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Let misjudgements be, China is still on a growth track

By Liang Jin | China Daily | Updated: 2024-04-15 09:42

The skyline of Beijing. [Photo/VCG]

The Chinese economy withstood pressures both at home and overseas to grow 5.2 percent year-on-year in 2023. The additional economic girth exceeded 6 trillion yuan ($830 billion), equivalent to the yearly GDP of a medium-sized economy.

The international environment was complex and challenging in 2023, and domestic tasks for reform, development and stability were also arduous and heavy. Pessimistic views of the Chinese economy and those calling for so-called de-risking gained stronger voices, which exaggerated the problems of the Chinese economy's post-pandemic recovery and ignored its strong resilience, great potential and clear vitality.

Some people have blindly applied international precedents to China's reality and focus more on "quantity" than on "quality" of economic development. This has led to many misjudgments about China's economy.

Miscalculation 1: China's post-pandemic economic recovery is slowing.

Last year witnessed a good start for the Chinese economy in the first quarter. However, affected by factors such as holdover effects of the pandemic, some economic indicators fell slightly in the second quarter. Some foreign institutions therefore predicted that China's economic recovery would be weak and could not achieve the GDP growth target of around 5 percent for 2023.

Shortly after the release of economic data for the first half of the year, the central leadership made the judgment that economic recovery would feature a wave-by-wave development process with twists and turns, and China's economy enjoyed great resilience and potential for long-term growth.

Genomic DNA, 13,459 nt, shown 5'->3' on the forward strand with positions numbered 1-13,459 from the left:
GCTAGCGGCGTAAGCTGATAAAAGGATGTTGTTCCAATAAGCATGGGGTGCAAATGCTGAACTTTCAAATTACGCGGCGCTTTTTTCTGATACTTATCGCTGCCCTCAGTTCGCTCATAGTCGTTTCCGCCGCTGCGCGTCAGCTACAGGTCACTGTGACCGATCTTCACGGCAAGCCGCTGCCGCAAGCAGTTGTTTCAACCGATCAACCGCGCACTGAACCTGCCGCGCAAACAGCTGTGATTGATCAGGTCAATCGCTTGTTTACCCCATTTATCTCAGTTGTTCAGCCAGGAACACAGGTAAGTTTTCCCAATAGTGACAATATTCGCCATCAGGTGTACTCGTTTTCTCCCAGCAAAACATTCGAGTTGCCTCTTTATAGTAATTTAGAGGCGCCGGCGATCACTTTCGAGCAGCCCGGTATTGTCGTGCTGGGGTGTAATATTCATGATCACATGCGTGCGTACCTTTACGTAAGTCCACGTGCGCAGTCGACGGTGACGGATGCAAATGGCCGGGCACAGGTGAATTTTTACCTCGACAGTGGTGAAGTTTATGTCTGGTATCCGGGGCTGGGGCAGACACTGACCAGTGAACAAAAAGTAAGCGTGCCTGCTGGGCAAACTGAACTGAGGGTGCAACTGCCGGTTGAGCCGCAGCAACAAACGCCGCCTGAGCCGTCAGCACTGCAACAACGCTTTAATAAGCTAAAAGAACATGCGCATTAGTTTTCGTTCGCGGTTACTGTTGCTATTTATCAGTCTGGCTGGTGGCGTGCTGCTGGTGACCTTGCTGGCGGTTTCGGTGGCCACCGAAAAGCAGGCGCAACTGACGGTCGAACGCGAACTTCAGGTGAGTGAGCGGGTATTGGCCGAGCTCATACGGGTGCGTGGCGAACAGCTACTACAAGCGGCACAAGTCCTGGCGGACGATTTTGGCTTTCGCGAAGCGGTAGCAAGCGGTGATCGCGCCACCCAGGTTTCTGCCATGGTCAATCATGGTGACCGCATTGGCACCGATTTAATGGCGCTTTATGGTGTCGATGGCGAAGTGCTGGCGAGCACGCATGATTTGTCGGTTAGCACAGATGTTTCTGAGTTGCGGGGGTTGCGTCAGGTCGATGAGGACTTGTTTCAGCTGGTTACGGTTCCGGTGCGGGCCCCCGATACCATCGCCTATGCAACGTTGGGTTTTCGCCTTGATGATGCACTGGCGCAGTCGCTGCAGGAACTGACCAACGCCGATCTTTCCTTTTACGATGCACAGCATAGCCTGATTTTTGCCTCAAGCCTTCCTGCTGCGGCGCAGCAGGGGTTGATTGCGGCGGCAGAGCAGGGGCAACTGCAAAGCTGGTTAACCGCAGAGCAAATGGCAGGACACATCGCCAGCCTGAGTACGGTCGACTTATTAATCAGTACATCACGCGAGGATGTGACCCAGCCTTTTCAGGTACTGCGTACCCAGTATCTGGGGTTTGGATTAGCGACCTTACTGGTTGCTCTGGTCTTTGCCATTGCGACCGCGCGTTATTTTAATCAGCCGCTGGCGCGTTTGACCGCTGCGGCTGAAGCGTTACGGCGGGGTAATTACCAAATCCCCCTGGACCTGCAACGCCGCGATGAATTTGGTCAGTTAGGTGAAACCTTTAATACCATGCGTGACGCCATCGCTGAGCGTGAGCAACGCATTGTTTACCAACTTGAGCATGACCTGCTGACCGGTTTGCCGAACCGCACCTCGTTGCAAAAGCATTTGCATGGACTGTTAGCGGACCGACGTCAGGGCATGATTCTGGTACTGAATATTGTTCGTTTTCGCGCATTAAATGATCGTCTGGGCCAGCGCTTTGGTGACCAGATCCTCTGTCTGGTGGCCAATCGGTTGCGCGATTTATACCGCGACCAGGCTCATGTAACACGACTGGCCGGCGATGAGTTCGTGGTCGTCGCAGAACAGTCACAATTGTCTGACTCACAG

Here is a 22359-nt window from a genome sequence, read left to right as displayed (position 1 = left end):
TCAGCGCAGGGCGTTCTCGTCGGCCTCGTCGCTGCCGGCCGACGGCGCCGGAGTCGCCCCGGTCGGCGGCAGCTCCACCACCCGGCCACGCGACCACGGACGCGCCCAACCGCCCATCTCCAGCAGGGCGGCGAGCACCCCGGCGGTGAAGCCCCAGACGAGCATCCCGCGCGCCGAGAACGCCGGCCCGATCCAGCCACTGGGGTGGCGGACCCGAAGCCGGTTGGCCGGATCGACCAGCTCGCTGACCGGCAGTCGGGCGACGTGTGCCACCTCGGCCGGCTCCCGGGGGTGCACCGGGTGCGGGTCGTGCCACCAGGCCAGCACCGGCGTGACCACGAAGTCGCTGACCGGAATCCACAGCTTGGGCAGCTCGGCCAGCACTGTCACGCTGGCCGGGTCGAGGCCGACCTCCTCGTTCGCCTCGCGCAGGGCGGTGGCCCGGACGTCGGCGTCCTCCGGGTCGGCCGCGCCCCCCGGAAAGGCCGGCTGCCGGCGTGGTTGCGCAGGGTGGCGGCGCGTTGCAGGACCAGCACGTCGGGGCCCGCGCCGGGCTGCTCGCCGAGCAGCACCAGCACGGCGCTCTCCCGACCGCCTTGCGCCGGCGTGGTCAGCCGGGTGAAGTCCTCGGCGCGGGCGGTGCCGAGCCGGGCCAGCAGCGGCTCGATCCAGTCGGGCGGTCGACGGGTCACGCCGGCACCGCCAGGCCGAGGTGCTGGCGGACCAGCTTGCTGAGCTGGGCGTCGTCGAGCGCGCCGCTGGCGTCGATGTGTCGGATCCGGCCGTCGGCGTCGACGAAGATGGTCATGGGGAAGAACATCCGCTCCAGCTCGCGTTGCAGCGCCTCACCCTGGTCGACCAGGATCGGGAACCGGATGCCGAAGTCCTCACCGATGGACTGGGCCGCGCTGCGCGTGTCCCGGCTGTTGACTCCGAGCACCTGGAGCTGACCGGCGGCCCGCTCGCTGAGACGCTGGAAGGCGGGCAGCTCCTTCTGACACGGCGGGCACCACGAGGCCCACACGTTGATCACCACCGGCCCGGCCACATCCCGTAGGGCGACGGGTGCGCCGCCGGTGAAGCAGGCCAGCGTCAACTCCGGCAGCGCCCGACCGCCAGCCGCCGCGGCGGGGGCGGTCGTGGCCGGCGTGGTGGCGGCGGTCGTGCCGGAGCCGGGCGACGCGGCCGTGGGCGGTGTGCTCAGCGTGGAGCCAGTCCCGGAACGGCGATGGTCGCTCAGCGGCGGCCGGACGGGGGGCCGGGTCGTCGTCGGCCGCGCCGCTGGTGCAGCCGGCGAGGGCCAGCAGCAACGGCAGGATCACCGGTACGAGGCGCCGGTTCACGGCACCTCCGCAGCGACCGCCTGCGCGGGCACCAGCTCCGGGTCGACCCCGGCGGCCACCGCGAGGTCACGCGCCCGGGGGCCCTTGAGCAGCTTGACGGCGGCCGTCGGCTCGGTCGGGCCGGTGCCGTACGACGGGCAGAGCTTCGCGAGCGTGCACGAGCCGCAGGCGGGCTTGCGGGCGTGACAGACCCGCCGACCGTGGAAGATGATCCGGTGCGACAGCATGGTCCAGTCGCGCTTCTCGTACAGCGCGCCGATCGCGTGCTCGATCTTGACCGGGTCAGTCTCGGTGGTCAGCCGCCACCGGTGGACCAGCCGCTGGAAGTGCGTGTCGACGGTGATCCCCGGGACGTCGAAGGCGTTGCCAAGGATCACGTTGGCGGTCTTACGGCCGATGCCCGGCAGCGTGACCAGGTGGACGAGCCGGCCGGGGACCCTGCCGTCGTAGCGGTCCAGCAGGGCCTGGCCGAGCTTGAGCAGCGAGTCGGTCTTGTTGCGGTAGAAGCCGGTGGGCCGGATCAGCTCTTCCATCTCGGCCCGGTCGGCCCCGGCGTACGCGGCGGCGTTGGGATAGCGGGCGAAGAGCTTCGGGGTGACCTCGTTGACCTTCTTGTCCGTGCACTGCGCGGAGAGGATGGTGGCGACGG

In the face of the downward pressure on the economy, many government departments took quick action to launch a combination of policy measures. In the third quarter of 2023, many sectors and multiple economic indicators showed positive changes, and international institutions raised their forecast for China's economic growth for full-year 2023.

Data from the National Bureau of Statistics clearly showed the trajectory of China's economic recovery last year. The year-on-year GDP growth rates in the four quarters were 4.5 percent, 6.3 percent, 4.9 percent and 5.2 percent, respectively.

The 5.2 percent annual GDP growth last year was not only higher than the estimated global growth of about 3 percent, but also made China one of the largest driving forces for global economic growth.

Miscalculation 2: Foreign capital no longer favors the Chinese market.

At the beginning of last year, some Western politicians advocated for "de-risking", "decoupling" and "China plus N" strategies, which worsened geopolitical risks in economic globalization and disrupted market layouts of some multinational companies.

In 2023, the actual use of foreign capital in China fell from a year ago, and pessimists took the opportunity to hype theories like "a large number of foreign investors are withdrawing from China", and "the Chinese market is not investable", ignoring the fact of a record high comparison base in 2022 and a gloomy global foreign investment sentiment.

In fact, foreign companies that know the Chinese market intimately are well aware of its irreplaceability. Since spring 2023, executives from many multinational corporations have made visits to China.